Russia’s preeminent radiologist continues to reach for the top, after two decades with the ESR

Professor Valentin Sinitsyn is chair of radiology and head of the radiology department at the medical faculty of Moscow Lomonosov State University, Moscow. A pioneer in cardiac imaging in Russia, he has helped advance the field in his country, but believes there is still much to be done to increase MR and CT use. After 20 years of working to advance the ECR and European radiology, he will receive the ESR Gold Medal today.

Sinitsyn has witnessed the introduction of spiral and multidetector CT, high-field MRI and hybrid imaging, and the development of evidence-based radiology and medicine.

Professor Valentin Sinitsyn from Moscow

Professor Valentin Sinitsyn from Moscow, a pioneer in cardiac imaging in Russia, will receive the ESR Gold Medal today.

As he graduated from Sechenov Medical University in Moscow in 1984, cardiac CT and MRI did not yet exist. “With the help of these new modalities, radiology penetrated fields where it had never been used before, and the best example is cardiac imaging,” he said.

Sinitsyn started implementing cardiac imaging back in the 1980s and has very fond memories from that time. Although these were also harsh days for the field, he said.

“Most cardiologists and radiologists believed that cardiac MRI and CT were toys that were good for nothing in real clinical practice. I still remember my first case of apical hypertrophic cardiomyopathy diagnosed with cardiac MRI in 1987, when nobody could make a correct diagnosis,” he said.

Today he admits to being a little disappointed with the slow penetration of cardiac MRI and CT in Russian clinical practice. The benefits of modern cardiac imaging are well known, but the percentage of cardiac CT and MR examinations in cardiac imaging is just around 1%. “Low reimbursement for such examinations and insufficient knowledge and motivation from both radiologists and cardiologists are mostly to blame for this situation,” he said.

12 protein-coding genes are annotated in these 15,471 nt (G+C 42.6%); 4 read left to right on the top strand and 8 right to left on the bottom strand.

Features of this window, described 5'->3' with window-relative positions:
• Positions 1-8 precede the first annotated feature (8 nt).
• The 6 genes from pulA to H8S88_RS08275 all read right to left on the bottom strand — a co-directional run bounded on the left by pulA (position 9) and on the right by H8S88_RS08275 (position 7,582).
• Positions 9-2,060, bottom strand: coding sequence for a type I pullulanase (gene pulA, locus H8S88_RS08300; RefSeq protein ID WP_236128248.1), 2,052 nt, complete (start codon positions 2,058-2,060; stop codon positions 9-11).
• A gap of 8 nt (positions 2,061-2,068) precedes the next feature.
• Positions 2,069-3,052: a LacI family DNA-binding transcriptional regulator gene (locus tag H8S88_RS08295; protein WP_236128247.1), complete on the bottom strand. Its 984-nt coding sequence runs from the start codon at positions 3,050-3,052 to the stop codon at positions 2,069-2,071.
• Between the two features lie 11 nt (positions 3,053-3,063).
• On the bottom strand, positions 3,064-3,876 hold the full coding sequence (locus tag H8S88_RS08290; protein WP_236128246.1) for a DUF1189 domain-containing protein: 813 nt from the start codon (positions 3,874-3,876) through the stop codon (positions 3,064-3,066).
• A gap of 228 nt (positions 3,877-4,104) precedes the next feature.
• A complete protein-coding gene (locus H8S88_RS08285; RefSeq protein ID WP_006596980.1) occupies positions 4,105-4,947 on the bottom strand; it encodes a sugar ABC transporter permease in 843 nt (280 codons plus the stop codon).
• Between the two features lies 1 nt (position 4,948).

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Highly-respected Dutch researcher delivers honorary lecture on cardiac imaging


In recognition of his significant research and work in the areas of MRI, CT and cardiovascular imaging, Professor Albert de Roos from Leiden, the Netherlands, was invited to deliver the Josef Lissner Honorary Lecture entitled, ‘Research in cardiac imaging: how I do it’.

Prof. Albert de Roos from Leiden, the Netherlands.

Prof. Albert de Roos from Leiden, the Netherlands.

Albert de Roos is professor of radiology at Leiden University Medical Center in the Netherlands. Originally from Ermelo, the Netherlands, Prof. de Roos received his medical degree (Cum Laude) from the University of Amsterdam in 1980 and then completed his residency in internal medicine at Zeeweg Hospital Velsen. He then went on to carry out a residency in radiology at St. Elisabeth Gasthuis Haarlem and University Hospital Leiden. In 1985, he was awarded a PhD for his thesis on ‘Biphasic Colon Examination’.

In 1988, Prof. de Roos travelled to the United States to become assistant professor of radiology at the University of Pennsylvania, Philadelphia. He returned to the Netherlands to become associate professor of radiology at Leiden University Medical Center, where he has held a number of posts, including director of magnetic resonance imaging and director of computed tomography. He also served as co-leader of the Interuniversity Cardiology Institute of the Netherlands’ ‘Cardiovascular MRI’ project.

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